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Washington Commanders
Washington Commanders

Why Washington Shouldn’t Draft A QB In 2022

  • Ryan Fowler
  • February 15, 2022
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A well-oiled carousel that has continued on its axis for nearly three decades, an ignorance shown toward the sport’s most important position has continuously bitten Washington where it hurts most since the days of Mark Rypien. While the days of Robert Griffin III and Kirk Cousins remain the mind of burgundy and gold faithful near and far, as the newly named Commanders make their way into the 2022 season and the third year under Ron Rivera, the path to acquiring QB1 has once again holstered headlines in the nation’s capital. From Pittsburgh’s Kenny Pickett to Liberty’s Malik Willis and Ole Miss’ Matt Corral, Washington has become the easy spot to place a quarterback as mock draft season switches into fourth gear. Whether the player fits or not, it’s been a steady stream of quarterbacks for Washington since Week 18 concluded. However, in a draft lacking top-tier, potential franchise-altering talents under center, if you’re Rivera and company, the path to success, at least for this fall, doesn’t lie in the hands of one of the signal-callers set to make their way into an NFL facility. Why reach? Why force a top-11 pick on a guy that doesn’t move the needle? A look into Washington’s facility presents two guys capable of leading an NFL offense. Would an ideal scenario place Taylor Heinicke or Kyle Allen under center for another 17 games? Heck no. But envisioning Rivera undertaking a first-year QB who won’t offer anything substantially more than the 25-year-old Allen or 28-year-old Heinicke simply doesn’t look to be in the cards from the information we’ve received out of Ashburn. While Willis’ tape and performance at the Senior Bowl has seen his name rise on league-wide draft boards, he’s a project and a half and could follow in the footsteps of San Francisco 49ers gun-slinger Trey Lance, sitting a season before being ultimately thrust into the fire. However, Washington doesn’t have that luxury. If they draft a player, a QUARTERBACK for that matter, at No. 11, you won’t have him sit behind Heinicke for Week 1 let alone for a full season. Does Willis have tools? You betcha. High ceiling? As lofty as any. But for Rivera, with contract extensions pending for a bevy of his young arsenal of playmakers over the next few seasons, his window for success is now and that route lies via the veteran QB market. Let me take you back to the days of Alex Smith. Acquired in 2018, while it seems like 10 years ago due to the constant musical-chairs act of names tasked with leading Washington’s offense, Smith’s veteran prowess was noticeable from the moment he aligned under center. Often labeled a “game manager” and “check-down Charlie” due to his knack for flooding the shallow areas of the offense with targets, Washington found itself at 5-2 before Halloween. A wily talent whose years of NFL experience allowed him to orchestrate the offense to a pristine level of execution, his immediate impact is something Rivera desires in a quarterback. With names like Derek Carr, Russell Wilson, and Deshaun Watson all reportedly open for business—although each player will require a hefty amount of assets (and players) to acquire—prior trades around the league further highlight why the veteran market is the sole route for the Commanders to extend their window for success. Tom Brady’s addition in Tampa Bay to the acquisition of Matthew Stafford from Los Angeles Rams general manager Les Snead last offseason both led to immediate championship success. While those are two outlying scenarios and surely the rookie QB path has also worked, there are no Patrick Mahomes’ or Joe Burrows in the class. With a head coach on the heels of two sub .500 campaigns and an organization continuing to fight through the mud of their off-field turmoil—along with a new name, fresh uniforms, and a city in dire hunger for success—a veteran leader to captain the Commanders looks to represent the safest path to victory for one of the NFL’s most historic franchises.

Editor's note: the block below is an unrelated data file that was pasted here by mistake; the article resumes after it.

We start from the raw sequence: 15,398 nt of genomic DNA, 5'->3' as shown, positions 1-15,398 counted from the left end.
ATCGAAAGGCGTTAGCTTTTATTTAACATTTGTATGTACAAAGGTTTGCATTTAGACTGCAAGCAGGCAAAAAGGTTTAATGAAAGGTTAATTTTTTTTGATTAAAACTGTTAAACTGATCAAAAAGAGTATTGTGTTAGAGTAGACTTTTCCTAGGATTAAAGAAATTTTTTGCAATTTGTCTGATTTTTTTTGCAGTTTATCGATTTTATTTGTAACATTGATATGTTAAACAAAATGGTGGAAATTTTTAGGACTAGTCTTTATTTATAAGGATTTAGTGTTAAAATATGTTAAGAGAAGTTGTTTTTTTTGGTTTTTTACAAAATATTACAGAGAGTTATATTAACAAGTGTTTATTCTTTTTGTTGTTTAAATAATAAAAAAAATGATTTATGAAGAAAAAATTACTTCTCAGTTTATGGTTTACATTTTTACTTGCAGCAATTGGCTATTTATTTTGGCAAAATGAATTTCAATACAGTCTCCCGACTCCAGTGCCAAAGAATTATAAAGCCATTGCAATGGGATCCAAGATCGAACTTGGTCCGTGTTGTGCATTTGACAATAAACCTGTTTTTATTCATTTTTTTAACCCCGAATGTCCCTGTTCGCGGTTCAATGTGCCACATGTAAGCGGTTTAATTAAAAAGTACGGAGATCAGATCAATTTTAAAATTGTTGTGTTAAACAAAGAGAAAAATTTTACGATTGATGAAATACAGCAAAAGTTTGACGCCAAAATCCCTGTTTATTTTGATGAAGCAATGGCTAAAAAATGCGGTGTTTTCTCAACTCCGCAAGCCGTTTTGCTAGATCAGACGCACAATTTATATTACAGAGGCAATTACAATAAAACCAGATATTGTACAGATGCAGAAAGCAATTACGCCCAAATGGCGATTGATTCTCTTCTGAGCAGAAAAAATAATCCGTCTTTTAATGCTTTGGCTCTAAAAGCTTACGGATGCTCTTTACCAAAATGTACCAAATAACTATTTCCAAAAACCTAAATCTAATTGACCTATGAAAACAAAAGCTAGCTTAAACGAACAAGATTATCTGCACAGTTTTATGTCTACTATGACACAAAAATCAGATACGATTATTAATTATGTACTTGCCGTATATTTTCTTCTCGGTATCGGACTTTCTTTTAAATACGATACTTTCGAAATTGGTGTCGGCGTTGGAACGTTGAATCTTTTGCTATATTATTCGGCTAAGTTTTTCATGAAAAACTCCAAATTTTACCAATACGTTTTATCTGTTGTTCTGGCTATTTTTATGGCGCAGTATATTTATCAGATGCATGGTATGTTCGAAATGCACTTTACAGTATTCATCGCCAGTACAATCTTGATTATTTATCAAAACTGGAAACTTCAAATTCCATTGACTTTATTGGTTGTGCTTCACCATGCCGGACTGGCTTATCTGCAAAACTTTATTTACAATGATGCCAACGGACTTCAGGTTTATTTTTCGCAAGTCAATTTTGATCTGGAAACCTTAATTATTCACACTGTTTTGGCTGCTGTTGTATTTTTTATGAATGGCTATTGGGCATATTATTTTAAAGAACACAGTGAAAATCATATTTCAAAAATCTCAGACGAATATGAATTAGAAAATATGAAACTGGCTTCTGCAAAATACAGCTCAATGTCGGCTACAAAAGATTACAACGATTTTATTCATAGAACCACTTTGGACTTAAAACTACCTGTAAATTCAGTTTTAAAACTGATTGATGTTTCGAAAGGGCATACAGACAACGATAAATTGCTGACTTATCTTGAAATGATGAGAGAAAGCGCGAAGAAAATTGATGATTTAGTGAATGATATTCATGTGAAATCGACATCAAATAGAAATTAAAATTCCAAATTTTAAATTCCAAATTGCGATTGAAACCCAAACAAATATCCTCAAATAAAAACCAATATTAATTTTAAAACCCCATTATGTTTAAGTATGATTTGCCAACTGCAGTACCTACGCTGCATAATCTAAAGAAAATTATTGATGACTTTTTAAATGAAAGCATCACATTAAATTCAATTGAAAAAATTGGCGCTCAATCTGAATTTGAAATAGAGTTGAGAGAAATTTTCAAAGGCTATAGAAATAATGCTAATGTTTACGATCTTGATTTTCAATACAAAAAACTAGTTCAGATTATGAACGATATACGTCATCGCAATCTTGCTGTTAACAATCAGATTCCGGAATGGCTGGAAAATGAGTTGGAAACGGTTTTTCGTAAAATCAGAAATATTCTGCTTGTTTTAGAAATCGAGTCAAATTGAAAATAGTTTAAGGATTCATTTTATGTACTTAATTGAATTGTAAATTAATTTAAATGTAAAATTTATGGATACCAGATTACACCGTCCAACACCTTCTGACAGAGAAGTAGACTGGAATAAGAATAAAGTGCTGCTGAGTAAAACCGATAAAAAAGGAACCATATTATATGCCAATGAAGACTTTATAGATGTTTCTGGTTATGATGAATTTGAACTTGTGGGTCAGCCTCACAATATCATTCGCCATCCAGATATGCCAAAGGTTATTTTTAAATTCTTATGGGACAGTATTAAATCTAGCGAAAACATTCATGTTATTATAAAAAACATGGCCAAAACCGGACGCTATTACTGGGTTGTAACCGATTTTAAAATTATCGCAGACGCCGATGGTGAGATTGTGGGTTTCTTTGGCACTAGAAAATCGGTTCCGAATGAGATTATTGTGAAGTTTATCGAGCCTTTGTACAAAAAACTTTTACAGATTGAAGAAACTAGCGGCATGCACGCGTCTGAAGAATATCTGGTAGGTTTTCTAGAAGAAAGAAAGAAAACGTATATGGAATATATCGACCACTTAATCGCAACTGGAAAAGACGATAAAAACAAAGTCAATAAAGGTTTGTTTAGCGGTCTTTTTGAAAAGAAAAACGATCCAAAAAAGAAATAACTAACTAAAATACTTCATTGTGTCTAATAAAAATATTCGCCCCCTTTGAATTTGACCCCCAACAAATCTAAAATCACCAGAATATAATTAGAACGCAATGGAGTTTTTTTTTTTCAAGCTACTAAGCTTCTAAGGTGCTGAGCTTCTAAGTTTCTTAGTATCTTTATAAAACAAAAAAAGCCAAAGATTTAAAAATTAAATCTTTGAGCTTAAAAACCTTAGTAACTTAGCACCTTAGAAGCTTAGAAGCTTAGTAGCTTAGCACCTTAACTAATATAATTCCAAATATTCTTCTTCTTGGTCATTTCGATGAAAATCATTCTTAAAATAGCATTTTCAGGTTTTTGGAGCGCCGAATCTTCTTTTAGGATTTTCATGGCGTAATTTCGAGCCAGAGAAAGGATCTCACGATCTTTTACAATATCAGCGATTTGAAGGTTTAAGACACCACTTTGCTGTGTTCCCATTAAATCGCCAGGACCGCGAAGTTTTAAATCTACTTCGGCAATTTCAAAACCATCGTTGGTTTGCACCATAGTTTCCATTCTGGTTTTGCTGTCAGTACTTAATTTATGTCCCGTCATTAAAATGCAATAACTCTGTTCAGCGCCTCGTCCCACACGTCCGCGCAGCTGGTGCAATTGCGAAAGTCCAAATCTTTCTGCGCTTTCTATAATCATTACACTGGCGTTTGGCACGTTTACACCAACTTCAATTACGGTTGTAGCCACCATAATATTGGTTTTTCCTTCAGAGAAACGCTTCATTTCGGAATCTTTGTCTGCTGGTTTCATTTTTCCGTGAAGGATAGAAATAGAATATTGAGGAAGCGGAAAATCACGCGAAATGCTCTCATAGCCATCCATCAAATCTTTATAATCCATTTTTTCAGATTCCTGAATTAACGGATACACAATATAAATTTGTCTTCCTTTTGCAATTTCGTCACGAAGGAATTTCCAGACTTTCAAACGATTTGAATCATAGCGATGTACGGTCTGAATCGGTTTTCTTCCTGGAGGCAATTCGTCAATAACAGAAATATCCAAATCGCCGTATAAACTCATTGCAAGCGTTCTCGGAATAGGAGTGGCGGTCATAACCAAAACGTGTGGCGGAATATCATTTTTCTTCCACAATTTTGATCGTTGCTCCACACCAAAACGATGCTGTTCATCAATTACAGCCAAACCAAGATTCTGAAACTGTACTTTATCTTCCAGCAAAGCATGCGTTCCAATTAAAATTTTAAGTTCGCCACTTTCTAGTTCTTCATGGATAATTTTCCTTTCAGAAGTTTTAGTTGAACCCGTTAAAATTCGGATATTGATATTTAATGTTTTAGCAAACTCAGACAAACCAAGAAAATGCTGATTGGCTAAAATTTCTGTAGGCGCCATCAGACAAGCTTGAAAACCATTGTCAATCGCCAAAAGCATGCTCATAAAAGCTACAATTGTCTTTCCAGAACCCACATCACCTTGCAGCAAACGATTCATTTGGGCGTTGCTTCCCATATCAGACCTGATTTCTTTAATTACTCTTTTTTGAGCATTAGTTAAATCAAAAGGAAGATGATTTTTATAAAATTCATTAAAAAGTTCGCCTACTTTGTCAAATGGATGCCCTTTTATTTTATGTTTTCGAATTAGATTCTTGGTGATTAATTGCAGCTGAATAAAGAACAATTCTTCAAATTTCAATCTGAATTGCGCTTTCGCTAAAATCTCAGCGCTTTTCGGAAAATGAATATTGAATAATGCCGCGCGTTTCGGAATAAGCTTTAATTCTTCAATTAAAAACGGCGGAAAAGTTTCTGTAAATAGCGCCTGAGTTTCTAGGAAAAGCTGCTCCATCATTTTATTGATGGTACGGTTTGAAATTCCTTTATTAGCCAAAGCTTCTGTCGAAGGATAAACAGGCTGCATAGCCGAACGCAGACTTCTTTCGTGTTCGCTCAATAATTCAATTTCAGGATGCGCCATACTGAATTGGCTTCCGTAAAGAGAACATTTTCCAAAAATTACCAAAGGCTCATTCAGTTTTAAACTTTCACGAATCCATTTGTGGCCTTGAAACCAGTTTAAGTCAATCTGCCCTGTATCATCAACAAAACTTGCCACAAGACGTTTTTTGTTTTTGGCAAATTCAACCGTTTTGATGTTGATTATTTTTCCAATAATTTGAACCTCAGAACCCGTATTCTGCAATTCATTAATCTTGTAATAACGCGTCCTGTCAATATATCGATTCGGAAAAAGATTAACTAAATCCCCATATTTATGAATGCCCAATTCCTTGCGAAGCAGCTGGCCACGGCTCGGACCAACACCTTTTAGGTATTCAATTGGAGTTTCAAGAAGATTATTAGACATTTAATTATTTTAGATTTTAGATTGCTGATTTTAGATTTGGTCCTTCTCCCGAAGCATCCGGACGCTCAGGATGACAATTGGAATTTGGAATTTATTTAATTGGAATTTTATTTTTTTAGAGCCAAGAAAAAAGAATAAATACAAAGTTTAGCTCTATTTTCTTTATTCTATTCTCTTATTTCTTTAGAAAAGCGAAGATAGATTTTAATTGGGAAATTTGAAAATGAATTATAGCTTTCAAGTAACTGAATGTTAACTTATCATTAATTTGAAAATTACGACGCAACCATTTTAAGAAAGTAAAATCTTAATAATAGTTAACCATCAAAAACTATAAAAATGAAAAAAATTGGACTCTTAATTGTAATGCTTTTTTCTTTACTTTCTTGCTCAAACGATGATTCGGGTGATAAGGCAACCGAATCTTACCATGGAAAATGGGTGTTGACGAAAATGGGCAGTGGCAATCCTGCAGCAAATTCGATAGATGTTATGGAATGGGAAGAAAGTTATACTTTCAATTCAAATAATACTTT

Written By

Ryan Fowler